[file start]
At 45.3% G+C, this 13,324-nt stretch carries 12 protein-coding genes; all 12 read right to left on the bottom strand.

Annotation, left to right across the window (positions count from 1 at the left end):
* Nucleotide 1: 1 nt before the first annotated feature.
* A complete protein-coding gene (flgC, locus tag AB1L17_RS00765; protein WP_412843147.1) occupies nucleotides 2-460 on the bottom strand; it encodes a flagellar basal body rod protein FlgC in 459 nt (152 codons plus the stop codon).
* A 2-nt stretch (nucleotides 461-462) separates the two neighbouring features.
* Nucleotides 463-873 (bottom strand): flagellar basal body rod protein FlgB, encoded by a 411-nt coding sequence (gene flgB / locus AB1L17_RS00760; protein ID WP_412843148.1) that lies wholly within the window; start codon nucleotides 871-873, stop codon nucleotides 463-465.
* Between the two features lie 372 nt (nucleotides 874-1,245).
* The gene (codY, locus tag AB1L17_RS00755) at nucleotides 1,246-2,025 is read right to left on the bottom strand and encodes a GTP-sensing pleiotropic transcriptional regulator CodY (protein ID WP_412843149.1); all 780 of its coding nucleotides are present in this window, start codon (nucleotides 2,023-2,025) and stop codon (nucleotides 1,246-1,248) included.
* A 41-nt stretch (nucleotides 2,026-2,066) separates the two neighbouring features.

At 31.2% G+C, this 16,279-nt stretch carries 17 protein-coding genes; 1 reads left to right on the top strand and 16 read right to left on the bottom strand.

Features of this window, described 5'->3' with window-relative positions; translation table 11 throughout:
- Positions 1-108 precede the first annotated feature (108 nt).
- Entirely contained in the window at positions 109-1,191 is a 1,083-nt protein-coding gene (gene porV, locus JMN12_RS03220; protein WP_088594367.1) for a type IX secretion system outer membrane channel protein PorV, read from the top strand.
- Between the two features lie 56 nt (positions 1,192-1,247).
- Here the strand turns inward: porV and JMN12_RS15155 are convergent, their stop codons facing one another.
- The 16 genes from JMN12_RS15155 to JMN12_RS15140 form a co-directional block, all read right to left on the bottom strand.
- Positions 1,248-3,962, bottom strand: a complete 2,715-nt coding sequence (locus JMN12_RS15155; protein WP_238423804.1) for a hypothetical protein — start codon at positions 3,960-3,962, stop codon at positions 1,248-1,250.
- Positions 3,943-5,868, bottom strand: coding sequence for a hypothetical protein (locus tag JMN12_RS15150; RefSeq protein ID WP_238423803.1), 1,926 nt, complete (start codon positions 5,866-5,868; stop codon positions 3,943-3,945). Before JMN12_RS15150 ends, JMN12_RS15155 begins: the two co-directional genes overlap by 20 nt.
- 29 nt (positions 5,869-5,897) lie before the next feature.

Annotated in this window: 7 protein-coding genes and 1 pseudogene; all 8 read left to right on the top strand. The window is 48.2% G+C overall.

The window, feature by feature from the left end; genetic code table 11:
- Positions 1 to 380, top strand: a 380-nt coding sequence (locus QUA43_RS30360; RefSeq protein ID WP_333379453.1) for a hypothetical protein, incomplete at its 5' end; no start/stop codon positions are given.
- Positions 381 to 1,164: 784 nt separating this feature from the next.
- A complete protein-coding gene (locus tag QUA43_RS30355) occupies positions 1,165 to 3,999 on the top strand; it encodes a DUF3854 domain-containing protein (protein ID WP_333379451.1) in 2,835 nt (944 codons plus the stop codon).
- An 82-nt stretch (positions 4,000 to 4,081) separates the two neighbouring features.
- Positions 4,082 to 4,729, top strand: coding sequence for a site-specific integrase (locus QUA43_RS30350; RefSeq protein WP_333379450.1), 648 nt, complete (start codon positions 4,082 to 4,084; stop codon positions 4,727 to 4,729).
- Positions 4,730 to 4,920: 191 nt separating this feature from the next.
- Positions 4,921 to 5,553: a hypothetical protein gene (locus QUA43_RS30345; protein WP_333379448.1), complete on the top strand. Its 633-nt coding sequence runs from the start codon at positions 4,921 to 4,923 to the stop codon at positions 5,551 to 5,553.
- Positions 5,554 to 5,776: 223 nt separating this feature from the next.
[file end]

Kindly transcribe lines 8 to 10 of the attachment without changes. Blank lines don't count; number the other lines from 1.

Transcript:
* The gene (codY, locus tag AB1L17_RS00755) at nucleotides 1,246-2,025 is read right to left on the bottom strand and encodes a GTP-sensing pleiotropic transcriptional regulator CodY (protein ID WP_412843149.1); all 780 of its coding nucleotides are present in this window, start codon (nucleotides 2,023-2,025) and stop codon (nucleotides 1,246-1,248) included.
* A 41-nt stretch (nucleotides 2,026-2,066) separates the two neighbouring features.

At 31.2% G+C, this 16,279-nt stretch carries 17 protein-coding genes; 1 reads left to right on the top strand and 16 read right to left on the bottom strand.